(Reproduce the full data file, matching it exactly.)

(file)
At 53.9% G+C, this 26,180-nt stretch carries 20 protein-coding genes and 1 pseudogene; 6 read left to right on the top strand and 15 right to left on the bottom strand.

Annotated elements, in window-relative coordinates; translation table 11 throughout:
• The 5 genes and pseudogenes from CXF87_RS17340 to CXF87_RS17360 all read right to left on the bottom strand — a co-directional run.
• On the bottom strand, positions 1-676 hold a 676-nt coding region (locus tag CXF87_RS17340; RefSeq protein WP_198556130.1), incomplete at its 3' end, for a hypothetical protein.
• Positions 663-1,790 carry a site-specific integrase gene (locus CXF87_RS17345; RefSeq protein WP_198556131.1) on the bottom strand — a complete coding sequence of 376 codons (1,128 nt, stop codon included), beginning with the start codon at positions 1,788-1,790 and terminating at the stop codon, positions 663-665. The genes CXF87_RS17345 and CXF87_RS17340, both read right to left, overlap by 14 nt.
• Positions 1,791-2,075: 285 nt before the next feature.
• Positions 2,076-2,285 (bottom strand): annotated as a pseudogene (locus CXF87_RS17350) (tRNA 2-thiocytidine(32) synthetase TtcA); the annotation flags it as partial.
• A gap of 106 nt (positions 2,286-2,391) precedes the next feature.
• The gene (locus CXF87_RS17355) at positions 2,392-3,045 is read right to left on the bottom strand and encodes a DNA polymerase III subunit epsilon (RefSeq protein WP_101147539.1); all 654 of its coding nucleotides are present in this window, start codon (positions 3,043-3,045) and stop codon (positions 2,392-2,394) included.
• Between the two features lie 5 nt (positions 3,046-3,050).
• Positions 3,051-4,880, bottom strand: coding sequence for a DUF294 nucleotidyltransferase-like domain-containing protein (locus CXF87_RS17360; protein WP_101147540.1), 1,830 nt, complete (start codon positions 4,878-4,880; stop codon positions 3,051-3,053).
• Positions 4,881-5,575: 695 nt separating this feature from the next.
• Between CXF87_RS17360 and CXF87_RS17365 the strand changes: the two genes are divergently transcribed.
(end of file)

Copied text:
At 53.9% G+C, this 26,180-nt stretch carries 20 protein-coding genes and 1 pseudogene; 6 read left to right on the top strand and 15 right to left on the bottom strand.

Annotated elements, in window-relative coordinates; translation table 11 throughout:
• The 5 genes and pseudogenes from CXF87_RS17340 to CXF87_RS17360 all read right to left on the bottom strand — a co-directional run.
• On the bottom strand, positions 1-676 hold a 676-nt coding region (locus tag CXF87_RS17340; RefSeq protein WP_198556130.1), incomplete at its 3' end, for a hypothetical protein.
• Positions 663-1,790 carry a site-specific integrase gene (locus CXF87_RS17345; RefSeq protein WP_198556131.1) on the bottom strand — a complete coding sequence of 376 codons (1,128 nt, stop codon included), beginning with the start codon at positions 1,788-1,790 and terminating at the stop codon, positions 663-665. The genes CXF87_RS17345 and CXF87_RS17340, both read right to left, overlap by 14 nt.
• Positions 1,791-2,075: 285 nt before the next feature.
• Positions 2,076-2,285 (bottom strand): annotated as a pseudogene (locus CXF87_RS17350) (tRNA 2-thiocytidine(32) synthetase TtcA); the annotation flags it as partial.
• A gap of 106 nt (positions 2,286-2,391) precedes the next feature.
• The gene (locus CXF87_RS17355) at positions 2,392-3,045 is read right to left on the bottom strand and encodes a DNA polymerase III subunit epsilon (RefSeq protein WP_101147539.1); all 654 of its coding nucleotides are present in this window, start codon (positions 3,043-3,045) and stop codon (positions 2,392-2,394) included.
• Between the two features lie 5 nt (positions 3,046-3,050).
• Positions 3,051-4,880, bottom strand: coding sequence for a DUF294 nucleotidyltransferase-like domain-containing protein (locus CXF87_RS17360; protein WP_101147540.1), 1,830 nt, complete (start codon positions 4,878-4,880; stop codon positions 3,051-3,053).
• Positions 4,881-5,575: 695 nt separating this feature from the next.
• Between CXF87_RS17360 and CXF87_RS17365 the strand changes: the two genes are divergently transcribed.